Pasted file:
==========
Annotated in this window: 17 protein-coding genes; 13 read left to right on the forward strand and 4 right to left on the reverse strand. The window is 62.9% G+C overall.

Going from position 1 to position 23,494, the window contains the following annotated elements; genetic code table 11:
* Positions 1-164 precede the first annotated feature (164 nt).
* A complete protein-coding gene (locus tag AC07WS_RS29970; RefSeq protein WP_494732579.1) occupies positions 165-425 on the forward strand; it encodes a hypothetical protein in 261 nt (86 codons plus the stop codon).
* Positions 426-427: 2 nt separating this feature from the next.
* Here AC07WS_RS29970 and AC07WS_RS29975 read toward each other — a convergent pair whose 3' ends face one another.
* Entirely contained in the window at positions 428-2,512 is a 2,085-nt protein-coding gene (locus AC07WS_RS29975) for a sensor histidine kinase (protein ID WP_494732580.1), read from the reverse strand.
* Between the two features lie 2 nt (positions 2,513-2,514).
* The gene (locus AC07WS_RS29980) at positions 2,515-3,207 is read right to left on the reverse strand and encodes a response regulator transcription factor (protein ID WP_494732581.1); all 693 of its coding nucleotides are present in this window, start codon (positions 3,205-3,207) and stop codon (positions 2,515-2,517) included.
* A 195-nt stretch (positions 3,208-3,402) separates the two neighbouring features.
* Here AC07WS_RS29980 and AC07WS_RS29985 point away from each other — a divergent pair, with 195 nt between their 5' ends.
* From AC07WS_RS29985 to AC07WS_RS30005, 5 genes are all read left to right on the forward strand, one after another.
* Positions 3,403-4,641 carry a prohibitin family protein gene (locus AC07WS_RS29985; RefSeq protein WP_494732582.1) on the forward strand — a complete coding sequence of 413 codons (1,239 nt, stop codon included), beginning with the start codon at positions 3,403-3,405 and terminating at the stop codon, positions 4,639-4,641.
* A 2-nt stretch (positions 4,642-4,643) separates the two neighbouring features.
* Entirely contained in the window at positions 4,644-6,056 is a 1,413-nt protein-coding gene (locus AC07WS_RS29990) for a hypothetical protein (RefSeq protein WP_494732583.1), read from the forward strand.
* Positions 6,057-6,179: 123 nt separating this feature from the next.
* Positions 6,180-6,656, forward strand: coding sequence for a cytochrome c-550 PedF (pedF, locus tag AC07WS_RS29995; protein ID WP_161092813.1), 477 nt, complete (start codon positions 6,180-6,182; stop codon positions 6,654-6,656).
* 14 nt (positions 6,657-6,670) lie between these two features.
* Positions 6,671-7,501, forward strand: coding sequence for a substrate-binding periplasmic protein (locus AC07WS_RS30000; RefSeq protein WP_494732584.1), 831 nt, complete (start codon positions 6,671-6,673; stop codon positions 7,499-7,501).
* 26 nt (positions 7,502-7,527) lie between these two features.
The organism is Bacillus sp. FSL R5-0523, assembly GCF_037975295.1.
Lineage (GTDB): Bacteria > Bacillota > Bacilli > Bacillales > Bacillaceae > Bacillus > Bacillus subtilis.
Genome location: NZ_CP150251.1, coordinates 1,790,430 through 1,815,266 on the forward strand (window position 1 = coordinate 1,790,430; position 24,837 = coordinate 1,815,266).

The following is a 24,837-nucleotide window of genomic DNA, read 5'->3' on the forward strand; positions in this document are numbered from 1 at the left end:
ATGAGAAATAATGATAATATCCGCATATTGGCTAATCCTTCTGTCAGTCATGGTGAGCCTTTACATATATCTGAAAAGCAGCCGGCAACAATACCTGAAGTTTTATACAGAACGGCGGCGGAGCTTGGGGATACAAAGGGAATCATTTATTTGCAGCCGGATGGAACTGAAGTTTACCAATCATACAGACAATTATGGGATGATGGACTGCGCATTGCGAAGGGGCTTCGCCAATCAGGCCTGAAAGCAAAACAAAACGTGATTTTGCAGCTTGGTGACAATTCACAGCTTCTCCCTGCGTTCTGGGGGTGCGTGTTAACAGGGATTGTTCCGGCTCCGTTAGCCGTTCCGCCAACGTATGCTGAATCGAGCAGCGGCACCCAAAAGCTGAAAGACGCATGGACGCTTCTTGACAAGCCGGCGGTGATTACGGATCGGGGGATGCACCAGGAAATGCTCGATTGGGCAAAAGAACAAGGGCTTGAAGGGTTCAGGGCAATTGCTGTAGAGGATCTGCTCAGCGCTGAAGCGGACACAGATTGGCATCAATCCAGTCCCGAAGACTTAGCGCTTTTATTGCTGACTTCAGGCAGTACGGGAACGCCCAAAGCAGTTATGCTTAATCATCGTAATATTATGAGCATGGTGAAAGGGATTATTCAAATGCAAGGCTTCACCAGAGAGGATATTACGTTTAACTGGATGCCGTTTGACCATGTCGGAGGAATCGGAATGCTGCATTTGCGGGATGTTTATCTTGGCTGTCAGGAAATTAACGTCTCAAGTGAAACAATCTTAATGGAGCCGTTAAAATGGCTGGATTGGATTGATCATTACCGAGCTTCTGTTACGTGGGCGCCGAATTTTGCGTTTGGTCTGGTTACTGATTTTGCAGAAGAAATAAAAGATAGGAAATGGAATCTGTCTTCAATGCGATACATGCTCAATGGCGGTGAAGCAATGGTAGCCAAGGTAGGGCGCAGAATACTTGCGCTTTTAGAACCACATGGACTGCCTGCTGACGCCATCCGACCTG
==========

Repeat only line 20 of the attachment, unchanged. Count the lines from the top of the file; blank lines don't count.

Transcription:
* 26 nt (positions 7,502-7,527) lie between these two features.